How do we create successful schools? That is the key question in conference rooms and schools all over this country as reformers, policymakers, educators, and foundation officials struggle with the challenge of “scaling up"--replicating throughout the system ideas and programs that have proved successful at restructured schools. A few years ago, the New American Schools Development Corporation provided grants to 11 organizations that had won a competition to develop “break the mold” schools that would become models for all schools. Now those models--which involve the best-known reformers in the nation--are available for replication. For the most part, they are quite different from traditional schools. They incorporate what we’ve learned from research and experience about how best to facilitate teaching and learning. The goal--the fervent hope--is that the majority of schools will reinvent themselves in the image of the new models.
There is little reason for optimism, however. Failing and mediocre schools have not rushed to emulate the thousands of successful schools that already exist. Indeed, they ignore and sometimes disdain even the schools that are succeeding under the most adverse circumstances imaginable.
This strongly suggests that reformers should seek to reproduce the conditions that make success possible rather than try to replicate the programs, ideas, or the innovations themselves. A model cannot be transplanted to a school unless that school and its community have created a culture in which positive changes can flourish. One of the most important prerequisites is enlightened and committed leadership, as dramatized by two features in this issue.
G. Holmes Braddock Senior High School in Miami (“Crowded House”) and Harvard-Kent elementary school in Boston are not places where one would normally look for success. Braddock is the second-largest high school in America. Built for 3,000 students, it now enrolls about 5,000 youngsters--most of them minority, and many of them non-English speaking and economically disadvantaged. The principal, Jeffrey Miller, admits that he does not know all of his 245 teachers. In many ways, Braddock is the school reformer’s worst nightmare; all of the elements of chaos and failure are present. Yet Braddock appears to be succeeding.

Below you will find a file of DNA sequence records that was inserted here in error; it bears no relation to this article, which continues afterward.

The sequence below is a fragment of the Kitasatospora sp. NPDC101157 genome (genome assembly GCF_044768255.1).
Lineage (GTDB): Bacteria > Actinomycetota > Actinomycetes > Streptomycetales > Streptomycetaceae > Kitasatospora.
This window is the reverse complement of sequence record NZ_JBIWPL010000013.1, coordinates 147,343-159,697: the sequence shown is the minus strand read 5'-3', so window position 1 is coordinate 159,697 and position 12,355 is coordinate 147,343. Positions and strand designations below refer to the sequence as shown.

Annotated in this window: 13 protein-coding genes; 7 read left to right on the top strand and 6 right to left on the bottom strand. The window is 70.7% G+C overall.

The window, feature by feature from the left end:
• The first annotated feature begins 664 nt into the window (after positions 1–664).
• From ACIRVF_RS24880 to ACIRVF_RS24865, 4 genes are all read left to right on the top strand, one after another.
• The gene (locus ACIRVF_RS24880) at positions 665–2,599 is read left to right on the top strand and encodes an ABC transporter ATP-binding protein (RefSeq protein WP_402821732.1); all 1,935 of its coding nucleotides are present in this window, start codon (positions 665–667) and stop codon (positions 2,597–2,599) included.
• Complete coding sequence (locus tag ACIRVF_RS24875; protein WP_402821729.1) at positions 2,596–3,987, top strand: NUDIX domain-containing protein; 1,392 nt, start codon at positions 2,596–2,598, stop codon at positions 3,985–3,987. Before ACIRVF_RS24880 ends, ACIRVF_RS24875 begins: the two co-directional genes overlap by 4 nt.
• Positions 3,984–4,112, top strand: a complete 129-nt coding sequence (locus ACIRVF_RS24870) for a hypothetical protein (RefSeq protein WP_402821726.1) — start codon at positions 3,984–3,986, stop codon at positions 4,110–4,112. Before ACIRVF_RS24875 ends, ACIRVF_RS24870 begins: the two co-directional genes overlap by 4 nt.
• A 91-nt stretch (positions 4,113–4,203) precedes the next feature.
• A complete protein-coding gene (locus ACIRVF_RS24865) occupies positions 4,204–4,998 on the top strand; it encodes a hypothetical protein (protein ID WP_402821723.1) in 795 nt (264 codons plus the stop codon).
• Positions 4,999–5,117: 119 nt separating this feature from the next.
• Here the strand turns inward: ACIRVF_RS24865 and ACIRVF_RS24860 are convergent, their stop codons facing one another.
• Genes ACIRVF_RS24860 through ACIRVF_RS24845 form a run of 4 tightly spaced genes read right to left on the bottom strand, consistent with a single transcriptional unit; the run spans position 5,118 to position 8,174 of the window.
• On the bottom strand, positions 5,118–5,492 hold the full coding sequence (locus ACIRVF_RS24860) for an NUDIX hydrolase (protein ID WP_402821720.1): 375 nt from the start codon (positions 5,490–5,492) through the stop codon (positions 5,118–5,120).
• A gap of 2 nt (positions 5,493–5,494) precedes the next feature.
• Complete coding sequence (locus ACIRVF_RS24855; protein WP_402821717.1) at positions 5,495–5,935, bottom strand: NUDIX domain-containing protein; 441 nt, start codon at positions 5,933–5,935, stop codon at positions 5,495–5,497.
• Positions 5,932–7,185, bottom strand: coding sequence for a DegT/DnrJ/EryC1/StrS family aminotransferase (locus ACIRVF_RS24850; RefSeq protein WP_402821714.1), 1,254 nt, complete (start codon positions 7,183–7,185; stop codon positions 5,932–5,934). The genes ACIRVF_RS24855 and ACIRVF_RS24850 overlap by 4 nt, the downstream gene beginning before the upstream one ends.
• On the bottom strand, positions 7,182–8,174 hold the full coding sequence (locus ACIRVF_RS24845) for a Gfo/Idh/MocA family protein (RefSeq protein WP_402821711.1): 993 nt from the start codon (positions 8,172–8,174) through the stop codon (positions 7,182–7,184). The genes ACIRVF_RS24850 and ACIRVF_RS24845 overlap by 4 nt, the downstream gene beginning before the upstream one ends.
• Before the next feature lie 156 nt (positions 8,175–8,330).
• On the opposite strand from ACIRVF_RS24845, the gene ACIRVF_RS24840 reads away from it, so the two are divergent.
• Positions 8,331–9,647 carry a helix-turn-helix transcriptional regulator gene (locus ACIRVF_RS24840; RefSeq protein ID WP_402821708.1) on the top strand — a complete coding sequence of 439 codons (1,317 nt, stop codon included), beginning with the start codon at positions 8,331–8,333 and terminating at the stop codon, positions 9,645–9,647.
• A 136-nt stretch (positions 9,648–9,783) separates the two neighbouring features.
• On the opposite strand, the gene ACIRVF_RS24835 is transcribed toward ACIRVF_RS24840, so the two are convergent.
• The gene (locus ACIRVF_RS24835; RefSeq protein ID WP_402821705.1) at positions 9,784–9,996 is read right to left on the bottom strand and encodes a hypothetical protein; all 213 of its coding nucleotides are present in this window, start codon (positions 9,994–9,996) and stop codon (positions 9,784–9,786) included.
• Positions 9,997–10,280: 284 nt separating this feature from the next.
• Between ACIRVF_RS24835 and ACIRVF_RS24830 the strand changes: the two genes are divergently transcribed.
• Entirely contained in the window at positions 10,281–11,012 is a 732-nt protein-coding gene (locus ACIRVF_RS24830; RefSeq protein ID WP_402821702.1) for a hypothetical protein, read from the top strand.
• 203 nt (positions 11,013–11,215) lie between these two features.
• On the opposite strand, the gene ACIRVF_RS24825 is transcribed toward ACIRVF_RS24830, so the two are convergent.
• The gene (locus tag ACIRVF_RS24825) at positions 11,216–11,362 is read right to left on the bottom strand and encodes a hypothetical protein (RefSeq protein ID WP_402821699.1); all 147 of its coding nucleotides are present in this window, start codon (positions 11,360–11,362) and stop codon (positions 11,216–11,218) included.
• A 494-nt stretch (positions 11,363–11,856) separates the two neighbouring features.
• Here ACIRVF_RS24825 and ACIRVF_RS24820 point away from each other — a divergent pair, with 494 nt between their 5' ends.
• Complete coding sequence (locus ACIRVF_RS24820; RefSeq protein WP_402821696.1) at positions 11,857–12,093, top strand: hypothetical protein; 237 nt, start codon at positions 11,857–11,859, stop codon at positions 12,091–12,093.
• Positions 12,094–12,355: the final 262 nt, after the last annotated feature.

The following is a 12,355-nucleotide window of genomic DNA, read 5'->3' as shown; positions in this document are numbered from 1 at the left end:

Harvard-Kent, meanwhile, is housed in a drafty, leaky building. Its students generally represent the racial mix of the city. They are mostly poor, and many are non-English-speaking immigrants. Yet attendance averages about 93 percent, a majority of the pupils score well in reading and math, and there is a waiting list to get into the school.
Neither Braddock nor Harvard-Kent would be considered a “break the mold” school in terms of innovation, but they have that vital prerequisite for change: leadership--especially the leadership of the principal.
Jeffrey Miller and his staff at Braddock are determined to make the best of a bad situation. Their focus is on the kids, and they make every effort to keep class sizes down, encourage contact between students and teachers, and provide as many opportunities for learning and growth as possible. They have a clear idea of their responsibility and mission and will not let circumstances distract them.
Harvard-Kent principal Jack Halloran and his teachers behave as though they are on a crusade. Struggling with a challenging student body, they accept the role of surrogate parents. To accomplish their goals, they do whatever works. Halloran encourages his teachers to be imaginative; if one approach doesn’t work, they try another.
Unfortunately, success built on charismatic leadership often does not endure when the leader departs. If Miller and Halloran are to sustain their gains, they must institutionalize in their schools conditions for success that will outlive them. That is a leader’s greatest challenge.
American education lost its paramount leader with the death of Al Shanker. I had the pleasure of his company many times over the past 20 years, and I always left him knowing more and thinking more clearly about education than I did when we met
--Ronald A. Wolk